Basically, the bottom has just dropped out of passenger transport for the major air carriers, which are just getting used to turning their fleets over for freight only duties.
Carrying cargo on seats has now become the norm for many. Virgin Atlantic is scheduling over 90 cargo-only flights per week in May as it helps customers reopen vital trade lanes connecting the UK with prime freight markets in the US, Hong Kong and China, India, Israel and South Africa.
The airline will also operate cargo-only flights through Dublin for the first time, enabling Ireland’s medical technology, electronics and other industries to achieve same day connections to New York JFK, Los Angeles, Hong Kong, Tel Aviv and Johannesburg. Services will be operated using the airline’s Boeing 787-9 aircraft, which can carry up to 55 tonnes of cargo.
With 14 aircraft at its disposal for cargo-only operations, including four A350s capable of carrying up to 49 tonnes of goods, Virgin Atlantic will also increase its ability to offer exclusive cargo charters, which currently average 13 flights per week.
Impactpub.com.au quoted Dominic Kennedy, Managing Director of Virgin Atlantic Cargo, as saying: “I am amazingly proud of our cargo team and our colleagues across the airline who have enabled us to completely re-engineer our cargo business into a successful freight-only operation. This means we’ve been able to help our customers re-establish trade routes to and from many of their major international markets.”
American Airlines is another carrier expanding its cargo-only operation this month to provide more than three thousand tonnes of capacity to transport critical goods each week between the US and Europe, Asia, and Latin America. American is operating a twice-weekly cargo-only service between Amsterdam and its largest hub, Dallas/Fort Worth on Boeing 777-300ER aircraft. Without passengers onboard, the aircraft can carry approximately 54,000 kilogrammes of cargo in the belly hold.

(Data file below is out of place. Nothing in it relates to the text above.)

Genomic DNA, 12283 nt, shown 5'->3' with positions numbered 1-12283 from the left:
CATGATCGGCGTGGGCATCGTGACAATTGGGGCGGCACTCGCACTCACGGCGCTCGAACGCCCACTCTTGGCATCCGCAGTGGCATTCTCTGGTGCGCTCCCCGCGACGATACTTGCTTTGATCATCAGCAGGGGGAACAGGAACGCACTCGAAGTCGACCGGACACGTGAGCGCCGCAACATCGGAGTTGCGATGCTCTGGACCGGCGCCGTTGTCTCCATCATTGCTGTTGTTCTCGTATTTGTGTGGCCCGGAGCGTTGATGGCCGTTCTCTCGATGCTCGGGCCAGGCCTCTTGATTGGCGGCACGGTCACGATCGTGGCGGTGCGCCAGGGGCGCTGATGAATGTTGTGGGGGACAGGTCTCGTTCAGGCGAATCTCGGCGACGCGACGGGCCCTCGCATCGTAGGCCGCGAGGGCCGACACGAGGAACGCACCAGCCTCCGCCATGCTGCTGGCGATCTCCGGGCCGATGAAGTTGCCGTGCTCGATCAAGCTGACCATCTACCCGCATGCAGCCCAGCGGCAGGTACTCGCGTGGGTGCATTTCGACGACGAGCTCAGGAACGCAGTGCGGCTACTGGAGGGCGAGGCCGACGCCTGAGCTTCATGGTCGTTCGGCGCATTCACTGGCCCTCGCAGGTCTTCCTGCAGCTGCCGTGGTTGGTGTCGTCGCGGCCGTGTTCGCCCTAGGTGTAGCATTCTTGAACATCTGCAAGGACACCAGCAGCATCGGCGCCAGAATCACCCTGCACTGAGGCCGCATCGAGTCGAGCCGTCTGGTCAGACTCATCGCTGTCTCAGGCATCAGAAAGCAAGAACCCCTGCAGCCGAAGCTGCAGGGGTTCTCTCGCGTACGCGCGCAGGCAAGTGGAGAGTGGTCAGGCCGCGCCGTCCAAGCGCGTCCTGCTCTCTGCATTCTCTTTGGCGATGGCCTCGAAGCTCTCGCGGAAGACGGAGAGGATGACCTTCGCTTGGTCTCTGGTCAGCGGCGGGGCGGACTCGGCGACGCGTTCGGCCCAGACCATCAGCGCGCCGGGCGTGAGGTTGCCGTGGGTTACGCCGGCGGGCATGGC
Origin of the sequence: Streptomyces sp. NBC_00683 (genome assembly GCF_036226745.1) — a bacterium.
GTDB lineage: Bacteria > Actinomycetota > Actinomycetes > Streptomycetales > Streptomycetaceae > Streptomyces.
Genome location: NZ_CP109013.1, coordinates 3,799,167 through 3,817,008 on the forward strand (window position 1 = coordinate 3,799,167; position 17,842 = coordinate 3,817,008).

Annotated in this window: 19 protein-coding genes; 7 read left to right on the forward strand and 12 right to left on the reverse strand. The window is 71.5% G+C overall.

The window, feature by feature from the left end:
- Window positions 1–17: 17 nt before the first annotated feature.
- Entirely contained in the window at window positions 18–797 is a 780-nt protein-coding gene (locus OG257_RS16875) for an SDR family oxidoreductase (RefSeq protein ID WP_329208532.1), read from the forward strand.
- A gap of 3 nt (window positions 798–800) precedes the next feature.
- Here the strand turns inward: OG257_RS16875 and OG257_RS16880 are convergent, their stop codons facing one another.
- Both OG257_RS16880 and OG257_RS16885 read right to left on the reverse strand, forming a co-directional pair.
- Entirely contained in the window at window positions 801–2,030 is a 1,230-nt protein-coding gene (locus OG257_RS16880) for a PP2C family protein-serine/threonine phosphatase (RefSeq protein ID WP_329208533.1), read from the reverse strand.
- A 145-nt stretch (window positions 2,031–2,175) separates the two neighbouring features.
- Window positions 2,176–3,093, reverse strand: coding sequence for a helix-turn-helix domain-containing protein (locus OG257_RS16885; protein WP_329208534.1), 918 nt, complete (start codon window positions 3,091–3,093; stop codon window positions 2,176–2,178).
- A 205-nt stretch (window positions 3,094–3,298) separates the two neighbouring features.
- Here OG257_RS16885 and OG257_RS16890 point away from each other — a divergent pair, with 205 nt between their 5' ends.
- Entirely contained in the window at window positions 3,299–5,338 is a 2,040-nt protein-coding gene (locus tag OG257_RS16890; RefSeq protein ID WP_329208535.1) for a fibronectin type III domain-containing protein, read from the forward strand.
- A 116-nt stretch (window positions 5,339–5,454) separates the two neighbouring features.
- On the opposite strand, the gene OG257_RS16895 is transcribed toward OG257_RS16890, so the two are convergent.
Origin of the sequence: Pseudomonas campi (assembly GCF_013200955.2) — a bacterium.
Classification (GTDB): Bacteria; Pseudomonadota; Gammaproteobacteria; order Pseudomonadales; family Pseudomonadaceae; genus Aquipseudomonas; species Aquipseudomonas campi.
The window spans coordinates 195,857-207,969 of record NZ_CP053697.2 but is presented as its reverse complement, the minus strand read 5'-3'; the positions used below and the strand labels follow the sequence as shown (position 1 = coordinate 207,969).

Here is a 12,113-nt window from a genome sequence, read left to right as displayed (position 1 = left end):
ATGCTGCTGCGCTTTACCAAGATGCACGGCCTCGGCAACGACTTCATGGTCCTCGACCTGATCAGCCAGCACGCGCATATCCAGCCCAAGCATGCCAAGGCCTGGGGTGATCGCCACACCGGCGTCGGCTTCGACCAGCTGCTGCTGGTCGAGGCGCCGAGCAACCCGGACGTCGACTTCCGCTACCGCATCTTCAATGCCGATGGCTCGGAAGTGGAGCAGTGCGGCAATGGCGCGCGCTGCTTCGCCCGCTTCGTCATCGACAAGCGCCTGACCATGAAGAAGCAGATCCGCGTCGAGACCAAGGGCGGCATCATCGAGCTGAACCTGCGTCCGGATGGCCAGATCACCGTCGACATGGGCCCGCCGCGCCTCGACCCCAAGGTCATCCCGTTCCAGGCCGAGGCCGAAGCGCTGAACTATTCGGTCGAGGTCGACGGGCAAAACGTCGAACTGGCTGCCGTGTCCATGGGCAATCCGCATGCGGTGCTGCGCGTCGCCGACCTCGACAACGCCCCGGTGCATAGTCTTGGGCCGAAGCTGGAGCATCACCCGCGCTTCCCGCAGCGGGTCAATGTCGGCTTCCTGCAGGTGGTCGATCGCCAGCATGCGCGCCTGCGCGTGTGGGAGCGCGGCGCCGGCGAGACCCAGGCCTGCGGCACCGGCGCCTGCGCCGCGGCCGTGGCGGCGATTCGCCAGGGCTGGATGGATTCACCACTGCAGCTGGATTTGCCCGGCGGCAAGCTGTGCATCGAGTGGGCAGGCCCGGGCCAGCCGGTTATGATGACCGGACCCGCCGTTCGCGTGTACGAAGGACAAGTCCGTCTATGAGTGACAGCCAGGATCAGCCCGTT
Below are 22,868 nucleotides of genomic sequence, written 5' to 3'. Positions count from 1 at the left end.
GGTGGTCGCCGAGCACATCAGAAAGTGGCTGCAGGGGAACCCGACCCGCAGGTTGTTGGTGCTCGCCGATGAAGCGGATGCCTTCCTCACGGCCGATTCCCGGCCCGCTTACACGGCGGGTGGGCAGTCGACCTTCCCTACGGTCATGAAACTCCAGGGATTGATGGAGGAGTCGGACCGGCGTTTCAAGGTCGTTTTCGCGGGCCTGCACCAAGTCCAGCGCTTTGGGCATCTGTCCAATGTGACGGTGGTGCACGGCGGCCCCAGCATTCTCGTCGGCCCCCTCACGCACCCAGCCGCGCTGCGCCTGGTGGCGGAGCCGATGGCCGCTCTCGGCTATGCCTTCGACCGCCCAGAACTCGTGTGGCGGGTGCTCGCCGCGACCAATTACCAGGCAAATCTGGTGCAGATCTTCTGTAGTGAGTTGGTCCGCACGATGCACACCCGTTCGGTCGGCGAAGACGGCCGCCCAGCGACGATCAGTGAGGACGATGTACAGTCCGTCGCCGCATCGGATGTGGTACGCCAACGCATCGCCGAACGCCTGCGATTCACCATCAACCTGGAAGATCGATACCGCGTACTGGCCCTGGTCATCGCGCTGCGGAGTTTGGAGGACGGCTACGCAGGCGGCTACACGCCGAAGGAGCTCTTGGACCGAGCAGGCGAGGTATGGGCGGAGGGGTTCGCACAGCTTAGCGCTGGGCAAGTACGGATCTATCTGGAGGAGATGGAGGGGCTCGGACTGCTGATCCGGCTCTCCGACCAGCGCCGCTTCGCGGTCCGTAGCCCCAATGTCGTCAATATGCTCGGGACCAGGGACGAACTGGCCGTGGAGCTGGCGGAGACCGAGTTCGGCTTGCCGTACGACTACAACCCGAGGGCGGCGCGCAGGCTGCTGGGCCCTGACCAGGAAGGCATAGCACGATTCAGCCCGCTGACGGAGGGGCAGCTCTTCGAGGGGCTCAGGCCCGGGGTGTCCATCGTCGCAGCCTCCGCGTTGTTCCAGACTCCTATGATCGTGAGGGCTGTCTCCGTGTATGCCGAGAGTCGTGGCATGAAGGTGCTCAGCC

Source: Paul Funk
American’s flights from AMS are transporting essential telecommunications equipment and electronics, vital for keeping the world connected and informed during the outbreak of coronavirus. Across American’s cargo network, life-saving medical supplies, personal protective equipment and pharmaceuticals are being transported to support the global relief effort, as well as essential goods including manufacturing and automotive equipment, mail, fresh fruit, vegetables and fish.
Tim Isik, Director Cargo Sales – Europe, Middle East and Africa, commented: “Amsterdam’s Schiphol Airport is an important European cargo hub. American’s new cargo-only service between Amsterdam and our biggest hub in the United States, Dallas/ Fort Worth, enables us to transport essential communications equipment to connect communities, and to keep the economies of the Netherlands and the United States moving.”